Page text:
CHART: High flying metals to fall back to earth in 2018
Gold’s looks like it’s limping to the finish line with a $100 decline from it’s 2017 high hit three months ago, but bullion bulls would probably feel happy about a second year of near double digit gains (provided the last fortnight of 2017 has no surprises in store).
Silver’s been a real disappointment this year with the precious metal failing to capitalize on the fact half of demand is from industry and a good chunk of that from green energy.
Platinum and palladium has gone in opposite directions with the latter up by more than 50% this year, stretching the gap with its sister metal to the widest in 16 years. This helps to explain why platinum is the pick among forecasters for an improvement next year, while palladium is likely to retreat from today’s lofty levels.
Base metals – with the notable exception of tin, down 10% year to date – have enjoyed a good year. Cobalt is up 120% this year to nine year highs (not included in the graph because who knows where it’s going), while lead and zinc both added more than 25% in value this year building on spectacular performances in 2016. Nickel emerged from a mid-year slump and now looks set to end 2017 with double-digit gains which forecasters believe the steelmaking and battery material will hold onto over the next two years.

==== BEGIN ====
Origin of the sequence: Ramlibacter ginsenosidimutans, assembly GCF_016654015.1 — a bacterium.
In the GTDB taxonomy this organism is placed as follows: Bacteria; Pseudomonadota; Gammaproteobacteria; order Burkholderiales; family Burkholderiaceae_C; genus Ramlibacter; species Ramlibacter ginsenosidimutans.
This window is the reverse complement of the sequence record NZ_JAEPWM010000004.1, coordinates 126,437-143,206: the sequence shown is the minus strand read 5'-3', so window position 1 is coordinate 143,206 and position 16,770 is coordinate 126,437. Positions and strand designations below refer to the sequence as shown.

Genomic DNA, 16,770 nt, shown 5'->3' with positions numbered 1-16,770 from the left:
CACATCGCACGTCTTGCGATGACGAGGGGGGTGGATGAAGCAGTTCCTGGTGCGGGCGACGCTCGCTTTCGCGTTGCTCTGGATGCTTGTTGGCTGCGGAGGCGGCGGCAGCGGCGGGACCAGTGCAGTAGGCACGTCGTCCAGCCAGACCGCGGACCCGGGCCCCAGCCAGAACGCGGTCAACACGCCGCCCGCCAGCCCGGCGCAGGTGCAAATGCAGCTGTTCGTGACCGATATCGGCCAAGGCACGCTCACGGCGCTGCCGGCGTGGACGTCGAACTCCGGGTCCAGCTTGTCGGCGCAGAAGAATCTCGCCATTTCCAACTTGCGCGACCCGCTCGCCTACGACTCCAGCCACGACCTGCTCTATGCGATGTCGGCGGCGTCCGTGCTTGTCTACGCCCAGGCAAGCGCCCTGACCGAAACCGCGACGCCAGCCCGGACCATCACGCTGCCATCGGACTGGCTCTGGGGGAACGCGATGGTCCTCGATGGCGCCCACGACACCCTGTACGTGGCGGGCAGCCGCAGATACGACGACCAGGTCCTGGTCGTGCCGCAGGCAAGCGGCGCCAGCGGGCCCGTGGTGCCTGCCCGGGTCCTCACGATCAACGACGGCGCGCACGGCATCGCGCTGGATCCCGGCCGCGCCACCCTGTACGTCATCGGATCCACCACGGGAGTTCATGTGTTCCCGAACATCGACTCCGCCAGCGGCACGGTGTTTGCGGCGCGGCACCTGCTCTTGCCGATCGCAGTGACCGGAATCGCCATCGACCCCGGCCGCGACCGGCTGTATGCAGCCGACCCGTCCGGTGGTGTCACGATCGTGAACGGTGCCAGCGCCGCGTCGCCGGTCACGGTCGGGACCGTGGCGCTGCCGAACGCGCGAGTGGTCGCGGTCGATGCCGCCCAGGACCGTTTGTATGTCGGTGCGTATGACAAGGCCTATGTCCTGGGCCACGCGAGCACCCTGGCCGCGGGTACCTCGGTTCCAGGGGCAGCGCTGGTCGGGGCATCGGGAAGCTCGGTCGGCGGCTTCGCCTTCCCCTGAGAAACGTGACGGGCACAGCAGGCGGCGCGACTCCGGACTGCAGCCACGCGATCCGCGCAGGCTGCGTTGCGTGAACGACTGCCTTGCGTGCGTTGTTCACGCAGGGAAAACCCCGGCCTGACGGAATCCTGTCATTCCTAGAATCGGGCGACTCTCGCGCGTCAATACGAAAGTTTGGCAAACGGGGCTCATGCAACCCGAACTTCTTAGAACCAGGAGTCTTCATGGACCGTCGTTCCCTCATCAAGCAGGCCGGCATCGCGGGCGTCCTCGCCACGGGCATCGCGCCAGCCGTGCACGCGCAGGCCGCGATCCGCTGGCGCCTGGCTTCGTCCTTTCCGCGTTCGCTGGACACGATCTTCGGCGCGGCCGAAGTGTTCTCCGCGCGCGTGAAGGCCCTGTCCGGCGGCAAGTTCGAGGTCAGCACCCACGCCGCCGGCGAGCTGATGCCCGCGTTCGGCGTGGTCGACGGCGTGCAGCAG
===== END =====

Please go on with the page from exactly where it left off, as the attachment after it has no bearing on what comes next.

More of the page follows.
Bellwether copper suffered its worst one day fall in nearly three years last week, but has been in recovery mode since then adding more than 2% on Friday to $3.14 a pound and back to within shouting distance of levels last seen at the beginning of 2014.
Perennial underperformer uranium – together with potash the only major mined commodity to lose value in 2016 – is also predicted to show further gains in 2018 and 2019 after a 20% jump so far this year.
Iron ore and coking coal prices are finishing strong with the steelmaking raw materials enjoying a much better 2017 than was forecast earlier in the year. Coking coal jumped to seven month high of $240 a tonne on Friday, while iron ore was back above $70 a tonne against expectations of a return to the $50s. Forecasters are sticking to their bearish projections however with sharp falls expected over the course of next year.
The graph below is a breakdown of forecasts and divergence from the spot price for selected metals and minerals for the fourth quarter 2018 and 2019 according to consensus forecasts from investment banks, institutions and research houses compiled by FocusEconomics, a company based in Barcelona.